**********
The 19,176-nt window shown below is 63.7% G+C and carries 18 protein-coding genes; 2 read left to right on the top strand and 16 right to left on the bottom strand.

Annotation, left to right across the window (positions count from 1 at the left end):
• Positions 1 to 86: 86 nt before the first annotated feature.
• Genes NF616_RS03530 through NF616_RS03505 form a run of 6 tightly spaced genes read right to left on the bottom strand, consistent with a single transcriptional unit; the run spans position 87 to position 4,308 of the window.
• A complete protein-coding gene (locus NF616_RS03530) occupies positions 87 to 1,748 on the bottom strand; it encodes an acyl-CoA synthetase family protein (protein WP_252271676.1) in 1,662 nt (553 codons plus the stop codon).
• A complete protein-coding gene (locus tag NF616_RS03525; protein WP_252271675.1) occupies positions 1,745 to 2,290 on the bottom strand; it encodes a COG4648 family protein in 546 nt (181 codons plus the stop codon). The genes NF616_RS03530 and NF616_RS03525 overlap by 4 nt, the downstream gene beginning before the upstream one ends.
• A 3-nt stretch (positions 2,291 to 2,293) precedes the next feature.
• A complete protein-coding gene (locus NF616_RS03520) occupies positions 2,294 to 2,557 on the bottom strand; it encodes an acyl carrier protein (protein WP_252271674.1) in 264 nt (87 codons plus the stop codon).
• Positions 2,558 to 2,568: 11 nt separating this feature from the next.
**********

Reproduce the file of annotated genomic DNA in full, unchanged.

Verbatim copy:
The 19,176-nt window shown below is 63.7% G+C and carries 18 protein-coding genes; 2 read left to right on the top strand and 16 right to left on the bottom strand.

Annotation, left to right across the window (positions count from 1 at the left end):
• Positions 1 to 86: 86 nt before the first annotated feature.
• Genes NF616_RS03530 through NF616_RS03505 form a run of 6 tightly spaced genes read right to left on the bottom strand, consistent with a single transcriptional unit; the run spans position 87 to position 4,308 of the window.
• A complete protein-coding gene (locus NF616_RS03530) occupies positions 87 to 1,748 on the bottom strand; it encodes an acyl-CoA synthetase family protein (protein WP_252271676.1) in 1,662 nt (553 codons plus the stop codon).
• A complete protein-coding gene (locus tag NF616_RS03525; protein WP_252271675.1) occupies positions 1,745 to 2,290 on the bottom strand; it encodes a COG4648 family protein in 546 nt (181 codons plus the stop codon). The genes NF616_RS03530 and NF616_RS03525 overlap by 4 nt, the downstream gene beginning before the upstream one ends.
• A 3-nt stretch (positions 2,291 to 2,293) precedes the next feature.
• A complete protein-coding gene (locus NF616_RS03520) occupies positions 2,294 to 2,557 on the bottom strand; it encodes an acyl carrier protein (protein WP_252271674.1) in 264 nt (87 codons plus the stop codon).
• Positions 2,558 to 2,568: 11 nt separating this feature from the next.